Is Everyone Hanging Out Without Me?
I may be a little late to the game–let’s consider the fact that Mindy Kaling has her own television show on prime time right now–but, I am just getting around to enjoying “Is Everyone Hanging Out Without Me?” Working in Area T, I get to see a lot of fiction come through that is centered around and toward teens.
Sometimes, though, I catch a book “on the outside” that might fit in just as well inside our little bubble. Kaling’s book is one of these. She starts out talking about her childhood–the peculiarities of being Indian in a predominantly
White part of Boston–and that is the backdrop. But, really, the whole book is about her feeling peculiar. It is a hysterical read for anyone–any girl, especially–who has ever felt a bit “on the outside,” while at the same time, having enough sense to know that being on the outside (assuming it is paired with a good sense of self, wit, and intelligence) is not necessarily the worst place to be.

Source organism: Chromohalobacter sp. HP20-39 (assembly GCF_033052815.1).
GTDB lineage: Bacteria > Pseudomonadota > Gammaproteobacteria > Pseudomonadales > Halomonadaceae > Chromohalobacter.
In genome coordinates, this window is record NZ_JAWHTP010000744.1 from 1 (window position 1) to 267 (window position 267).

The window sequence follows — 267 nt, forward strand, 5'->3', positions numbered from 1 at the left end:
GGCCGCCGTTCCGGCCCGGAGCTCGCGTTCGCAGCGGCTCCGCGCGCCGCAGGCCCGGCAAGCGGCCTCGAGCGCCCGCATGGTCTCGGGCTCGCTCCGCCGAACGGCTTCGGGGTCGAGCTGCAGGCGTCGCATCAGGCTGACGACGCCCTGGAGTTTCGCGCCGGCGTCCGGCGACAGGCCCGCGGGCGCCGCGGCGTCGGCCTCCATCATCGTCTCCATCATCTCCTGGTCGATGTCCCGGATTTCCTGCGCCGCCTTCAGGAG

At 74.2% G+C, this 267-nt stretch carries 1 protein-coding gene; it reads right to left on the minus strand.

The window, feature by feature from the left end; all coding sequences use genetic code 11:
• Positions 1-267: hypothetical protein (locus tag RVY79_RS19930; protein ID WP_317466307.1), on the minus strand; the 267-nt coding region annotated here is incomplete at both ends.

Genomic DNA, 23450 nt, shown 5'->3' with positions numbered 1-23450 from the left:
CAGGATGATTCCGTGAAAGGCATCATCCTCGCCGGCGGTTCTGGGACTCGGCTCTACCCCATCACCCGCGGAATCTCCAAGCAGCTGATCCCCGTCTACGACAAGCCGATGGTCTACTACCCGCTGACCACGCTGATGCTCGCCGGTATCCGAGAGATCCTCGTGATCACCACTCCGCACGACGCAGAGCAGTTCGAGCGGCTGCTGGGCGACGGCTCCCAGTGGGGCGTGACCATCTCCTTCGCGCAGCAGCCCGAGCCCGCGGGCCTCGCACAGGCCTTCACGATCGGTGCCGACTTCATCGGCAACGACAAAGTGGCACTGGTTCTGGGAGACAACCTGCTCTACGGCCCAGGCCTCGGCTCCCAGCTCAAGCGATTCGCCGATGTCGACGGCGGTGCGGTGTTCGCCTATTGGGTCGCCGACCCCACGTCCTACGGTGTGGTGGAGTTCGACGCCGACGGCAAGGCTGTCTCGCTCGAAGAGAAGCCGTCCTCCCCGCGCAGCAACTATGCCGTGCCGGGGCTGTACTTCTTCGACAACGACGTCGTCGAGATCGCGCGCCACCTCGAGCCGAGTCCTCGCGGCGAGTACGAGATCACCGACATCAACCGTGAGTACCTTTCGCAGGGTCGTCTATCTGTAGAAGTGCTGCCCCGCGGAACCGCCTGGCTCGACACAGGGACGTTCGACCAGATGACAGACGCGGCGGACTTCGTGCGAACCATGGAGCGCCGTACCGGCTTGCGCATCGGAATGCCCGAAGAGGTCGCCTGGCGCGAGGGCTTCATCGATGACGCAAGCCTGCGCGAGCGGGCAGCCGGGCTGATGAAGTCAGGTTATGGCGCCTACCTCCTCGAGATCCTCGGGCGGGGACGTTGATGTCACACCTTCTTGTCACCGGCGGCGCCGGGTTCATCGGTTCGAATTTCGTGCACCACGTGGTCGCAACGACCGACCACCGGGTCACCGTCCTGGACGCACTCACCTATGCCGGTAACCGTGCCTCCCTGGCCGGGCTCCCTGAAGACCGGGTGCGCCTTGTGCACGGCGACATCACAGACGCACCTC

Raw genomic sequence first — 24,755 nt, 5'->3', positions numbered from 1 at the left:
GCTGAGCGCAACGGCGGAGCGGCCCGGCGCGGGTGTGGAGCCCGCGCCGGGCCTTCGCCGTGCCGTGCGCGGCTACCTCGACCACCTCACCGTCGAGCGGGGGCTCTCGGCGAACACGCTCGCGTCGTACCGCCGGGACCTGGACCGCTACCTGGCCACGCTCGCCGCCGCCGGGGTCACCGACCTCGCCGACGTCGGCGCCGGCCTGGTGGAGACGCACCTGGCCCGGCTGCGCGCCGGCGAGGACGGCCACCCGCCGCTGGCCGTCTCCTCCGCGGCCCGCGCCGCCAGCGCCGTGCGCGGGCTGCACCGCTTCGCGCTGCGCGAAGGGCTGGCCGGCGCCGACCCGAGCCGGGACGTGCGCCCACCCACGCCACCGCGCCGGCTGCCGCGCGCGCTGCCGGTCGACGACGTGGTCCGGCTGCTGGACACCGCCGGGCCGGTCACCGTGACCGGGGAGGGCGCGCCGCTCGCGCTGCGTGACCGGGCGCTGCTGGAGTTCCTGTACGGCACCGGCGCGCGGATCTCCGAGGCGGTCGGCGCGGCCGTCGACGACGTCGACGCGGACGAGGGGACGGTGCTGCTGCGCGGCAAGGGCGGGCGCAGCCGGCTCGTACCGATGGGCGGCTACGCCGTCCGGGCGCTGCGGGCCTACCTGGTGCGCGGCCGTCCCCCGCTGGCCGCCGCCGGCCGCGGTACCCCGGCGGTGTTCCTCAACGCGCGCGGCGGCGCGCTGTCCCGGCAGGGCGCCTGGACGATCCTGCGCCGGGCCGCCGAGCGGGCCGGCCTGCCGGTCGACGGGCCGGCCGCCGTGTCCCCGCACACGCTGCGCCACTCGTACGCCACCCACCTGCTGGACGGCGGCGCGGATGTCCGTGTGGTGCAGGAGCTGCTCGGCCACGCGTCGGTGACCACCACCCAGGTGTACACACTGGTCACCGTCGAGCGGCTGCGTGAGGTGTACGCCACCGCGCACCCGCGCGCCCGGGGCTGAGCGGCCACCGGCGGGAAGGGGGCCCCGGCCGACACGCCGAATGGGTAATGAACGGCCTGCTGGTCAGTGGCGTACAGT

Teenagers get fed a lot of “be yourself, and in the long run, it’ll be okay,” but, it’s nice to actually see this notion in action from someone who has lived it, and gone on to be a success. Granted, Ms. Kaling hasn’t always felt like the most popular person in the room, but ultimately, and most importantly to herself, it hasn’t mattered.